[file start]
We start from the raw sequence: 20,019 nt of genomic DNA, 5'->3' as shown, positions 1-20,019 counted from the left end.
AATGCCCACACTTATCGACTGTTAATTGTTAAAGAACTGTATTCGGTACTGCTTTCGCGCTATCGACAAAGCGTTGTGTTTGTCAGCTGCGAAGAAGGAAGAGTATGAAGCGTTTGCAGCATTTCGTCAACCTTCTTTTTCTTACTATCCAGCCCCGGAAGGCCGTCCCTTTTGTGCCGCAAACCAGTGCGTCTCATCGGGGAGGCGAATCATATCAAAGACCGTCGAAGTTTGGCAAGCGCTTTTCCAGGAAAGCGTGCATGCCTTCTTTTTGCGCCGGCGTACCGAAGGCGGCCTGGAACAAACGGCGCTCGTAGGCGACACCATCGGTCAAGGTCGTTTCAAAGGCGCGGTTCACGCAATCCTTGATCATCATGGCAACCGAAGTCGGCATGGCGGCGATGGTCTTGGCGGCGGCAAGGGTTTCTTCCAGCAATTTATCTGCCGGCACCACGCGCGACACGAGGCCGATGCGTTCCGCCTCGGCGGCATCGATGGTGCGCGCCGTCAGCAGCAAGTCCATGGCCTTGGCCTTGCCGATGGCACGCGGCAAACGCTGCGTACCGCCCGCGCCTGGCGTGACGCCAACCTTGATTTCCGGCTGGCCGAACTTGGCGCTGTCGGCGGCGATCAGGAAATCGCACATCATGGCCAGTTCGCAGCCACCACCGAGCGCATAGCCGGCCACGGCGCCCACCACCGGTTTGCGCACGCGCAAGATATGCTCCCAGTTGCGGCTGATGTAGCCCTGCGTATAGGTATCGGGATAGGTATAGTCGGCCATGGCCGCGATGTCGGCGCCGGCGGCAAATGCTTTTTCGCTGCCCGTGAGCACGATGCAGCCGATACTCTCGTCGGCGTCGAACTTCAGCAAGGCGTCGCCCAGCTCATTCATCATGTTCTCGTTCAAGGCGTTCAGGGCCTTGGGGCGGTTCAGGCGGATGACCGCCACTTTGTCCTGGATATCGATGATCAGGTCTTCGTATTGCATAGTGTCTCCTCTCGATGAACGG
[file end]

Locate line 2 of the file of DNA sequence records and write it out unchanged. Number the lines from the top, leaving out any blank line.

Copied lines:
AATGCCCACACTTATCGACTGTTAATTGTTAAAGAACTGTATTCGGTACTGCTTTCGCGCTATCGACAAAGCGTTGTGTTTGTCAGCTGCGAAGAAGGAAGAGTATGAAGCGTTTGCAGCATTTCGTCAACCTTCTTTTTCTTACTATCCAGCCCCGGAAGGCCGTCCCTTTTGTGCCGCAAACCAGTGCGTCTCATCGGGGAGGCGAATCATATCAAAGACCGTCGAAGTTTGGCAAGCGCTTTTCCAGGAAAGCGTGCATGCCTTCTTTTTGCGCCGGCGTACCGAAGGCGGCCTGGAACAAACGGCGCTCGTAGGCGACACCATCGGTCAAGGTCGTTTCAAAGGCGCGGTTCACGCAATCCTTGATCATCATGGCAACCGAAGTCGGCATGGCGGCGATGGTCTTGGCGGCGGCAAGGGTTTCTTCCAGCAATTTATCTGCCGGCACCACGCGCGACACGAGGCCGATGCGTTCCGCCTCGGCGGCATCGATGGTGCGCGCCGTCAGCAGCAAGTCCATGGCCTTGGCCTTGCCGATGGCACGCGGCAAACGCTGCGTACCGCCCGCGCCTGGCGTGACGCCAACCTTGATTTCCGGCTGGCCGAACTTGGCGCTGTCGGCGGCGATCAGGAAATCGCACATCATGGCCAGTTCGCAGCCACCACCGAGCGCATAGCCGGCCACGGCGCCCACCACCGGTTTGCGCACGCGCAAGATATGCTCCCAGTTGCGGCTGATGTAGCCCTGCGTATAGGTATCGGGATAGGTATAGTCGGCCATGGCCGCGATGTCGGCGCCGGCGGCAAATGCTTTTTCGCTGCCCGTGAGCACGATGCAGCCGATACTCTCGTCGGCGTCGAACTTCAGCAAGGCGTCGCCCAGCTCATTCATCATGTTCTCGTTCAAGGCGTTCAGGGCCTTGGGGCGGTTCAGGCGGATGACCGCCACTTTGTCCTGGATATCGATGATCAGGTCTTCGTATTGCATAGTGTCTCCTCTCGATGAACGG